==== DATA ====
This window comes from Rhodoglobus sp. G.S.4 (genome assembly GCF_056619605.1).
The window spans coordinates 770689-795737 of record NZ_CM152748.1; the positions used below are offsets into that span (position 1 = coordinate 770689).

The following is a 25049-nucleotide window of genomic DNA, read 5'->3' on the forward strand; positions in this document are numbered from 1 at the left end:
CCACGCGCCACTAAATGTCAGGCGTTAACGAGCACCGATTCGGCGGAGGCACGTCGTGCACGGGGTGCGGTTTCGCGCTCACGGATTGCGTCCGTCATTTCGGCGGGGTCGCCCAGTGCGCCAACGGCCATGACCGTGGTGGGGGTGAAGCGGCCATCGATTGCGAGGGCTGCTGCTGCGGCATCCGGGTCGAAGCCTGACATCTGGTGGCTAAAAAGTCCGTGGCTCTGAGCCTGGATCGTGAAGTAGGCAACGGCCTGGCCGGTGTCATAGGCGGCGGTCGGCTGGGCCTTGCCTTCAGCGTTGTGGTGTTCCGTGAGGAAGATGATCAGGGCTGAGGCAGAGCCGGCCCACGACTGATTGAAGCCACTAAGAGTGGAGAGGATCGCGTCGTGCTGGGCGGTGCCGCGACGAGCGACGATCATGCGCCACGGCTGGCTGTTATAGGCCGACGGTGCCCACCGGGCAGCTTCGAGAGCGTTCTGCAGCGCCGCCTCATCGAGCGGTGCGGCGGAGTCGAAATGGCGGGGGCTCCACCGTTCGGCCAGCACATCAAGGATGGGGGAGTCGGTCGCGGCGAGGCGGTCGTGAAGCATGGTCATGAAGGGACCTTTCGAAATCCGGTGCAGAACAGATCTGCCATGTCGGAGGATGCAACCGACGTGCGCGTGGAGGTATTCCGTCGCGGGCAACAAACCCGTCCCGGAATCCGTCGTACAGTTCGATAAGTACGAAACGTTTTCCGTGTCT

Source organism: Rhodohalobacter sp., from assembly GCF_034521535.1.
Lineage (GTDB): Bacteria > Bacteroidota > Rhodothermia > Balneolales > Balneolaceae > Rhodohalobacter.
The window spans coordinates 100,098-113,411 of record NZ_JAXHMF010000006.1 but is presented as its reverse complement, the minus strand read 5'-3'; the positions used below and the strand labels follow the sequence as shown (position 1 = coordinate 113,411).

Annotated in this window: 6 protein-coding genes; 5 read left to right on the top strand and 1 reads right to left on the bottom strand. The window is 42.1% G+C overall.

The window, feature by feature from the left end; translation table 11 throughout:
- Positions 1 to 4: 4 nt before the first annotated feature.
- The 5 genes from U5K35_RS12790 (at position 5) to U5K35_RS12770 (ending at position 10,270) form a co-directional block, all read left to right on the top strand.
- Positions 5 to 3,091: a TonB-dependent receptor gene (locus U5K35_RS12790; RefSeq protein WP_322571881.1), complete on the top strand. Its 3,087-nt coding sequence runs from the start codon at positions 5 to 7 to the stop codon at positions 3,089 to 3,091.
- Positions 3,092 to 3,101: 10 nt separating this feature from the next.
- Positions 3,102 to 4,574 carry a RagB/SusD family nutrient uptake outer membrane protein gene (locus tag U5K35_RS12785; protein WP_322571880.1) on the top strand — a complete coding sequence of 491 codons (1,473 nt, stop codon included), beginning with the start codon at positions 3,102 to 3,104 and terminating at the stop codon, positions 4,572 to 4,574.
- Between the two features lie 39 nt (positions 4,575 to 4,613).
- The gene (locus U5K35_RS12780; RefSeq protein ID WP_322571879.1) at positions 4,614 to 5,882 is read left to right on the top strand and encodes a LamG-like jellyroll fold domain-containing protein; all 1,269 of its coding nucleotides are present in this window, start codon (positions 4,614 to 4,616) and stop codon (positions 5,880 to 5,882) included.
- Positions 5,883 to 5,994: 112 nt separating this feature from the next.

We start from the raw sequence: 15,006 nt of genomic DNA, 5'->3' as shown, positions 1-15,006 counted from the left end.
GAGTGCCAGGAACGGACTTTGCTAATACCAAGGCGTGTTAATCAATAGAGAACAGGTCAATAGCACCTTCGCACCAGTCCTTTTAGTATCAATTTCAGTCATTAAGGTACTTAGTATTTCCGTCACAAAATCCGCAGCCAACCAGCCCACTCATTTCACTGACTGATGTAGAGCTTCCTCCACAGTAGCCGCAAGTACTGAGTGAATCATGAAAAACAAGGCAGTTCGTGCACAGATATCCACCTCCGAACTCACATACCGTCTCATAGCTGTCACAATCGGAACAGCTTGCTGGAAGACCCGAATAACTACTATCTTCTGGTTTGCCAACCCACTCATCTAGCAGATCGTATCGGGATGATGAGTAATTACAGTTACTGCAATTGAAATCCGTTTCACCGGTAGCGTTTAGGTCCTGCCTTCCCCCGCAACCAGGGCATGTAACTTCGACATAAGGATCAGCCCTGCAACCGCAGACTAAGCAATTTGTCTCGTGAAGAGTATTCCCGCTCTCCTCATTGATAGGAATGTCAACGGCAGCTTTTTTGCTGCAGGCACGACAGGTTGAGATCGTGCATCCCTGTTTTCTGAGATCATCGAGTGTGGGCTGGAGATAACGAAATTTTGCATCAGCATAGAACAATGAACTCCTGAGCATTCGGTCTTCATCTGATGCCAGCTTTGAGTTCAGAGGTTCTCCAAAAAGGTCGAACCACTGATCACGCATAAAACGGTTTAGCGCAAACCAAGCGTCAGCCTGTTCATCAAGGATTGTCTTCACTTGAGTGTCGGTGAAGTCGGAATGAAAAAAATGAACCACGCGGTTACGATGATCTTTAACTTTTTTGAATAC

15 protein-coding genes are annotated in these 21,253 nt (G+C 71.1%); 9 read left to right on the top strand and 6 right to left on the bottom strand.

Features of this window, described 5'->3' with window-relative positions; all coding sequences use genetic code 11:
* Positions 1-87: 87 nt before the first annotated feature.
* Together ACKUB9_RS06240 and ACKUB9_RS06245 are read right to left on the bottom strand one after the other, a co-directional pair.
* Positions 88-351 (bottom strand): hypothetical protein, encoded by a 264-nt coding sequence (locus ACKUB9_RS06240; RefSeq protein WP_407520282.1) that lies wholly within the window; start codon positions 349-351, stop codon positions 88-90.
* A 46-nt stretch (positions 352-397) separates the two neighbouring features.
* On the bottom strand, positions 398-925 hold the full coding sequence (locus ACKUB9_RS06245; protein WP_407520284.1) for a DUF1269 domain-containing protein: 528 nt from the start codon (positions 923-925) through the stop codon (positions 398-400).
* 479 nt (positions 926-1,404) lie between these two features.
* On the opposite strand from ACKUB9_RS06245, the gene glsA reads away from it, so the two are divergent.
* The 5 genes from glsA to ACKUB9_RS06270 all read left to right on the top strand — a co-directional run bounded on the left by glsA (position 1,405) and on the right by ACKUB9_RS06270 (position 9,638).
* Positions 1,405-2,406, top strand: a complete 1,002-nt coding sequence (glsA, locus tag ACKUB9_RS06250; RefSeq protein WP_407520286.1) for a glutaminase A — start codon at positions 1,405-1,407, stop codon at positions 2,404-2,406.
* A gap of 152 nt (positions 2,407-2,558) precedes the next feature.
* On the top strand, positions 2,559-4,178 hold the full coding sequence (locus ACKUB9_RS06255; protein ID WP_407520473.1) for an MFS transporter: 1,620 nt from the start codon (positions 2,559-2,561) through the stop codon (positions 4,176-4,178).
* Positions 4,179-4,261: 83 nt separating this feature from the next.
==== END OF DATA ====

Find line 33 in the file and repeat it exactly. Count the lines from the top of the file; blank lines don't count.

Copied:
* Positions 4,179-4,261: 83 nt separating this feature from the next.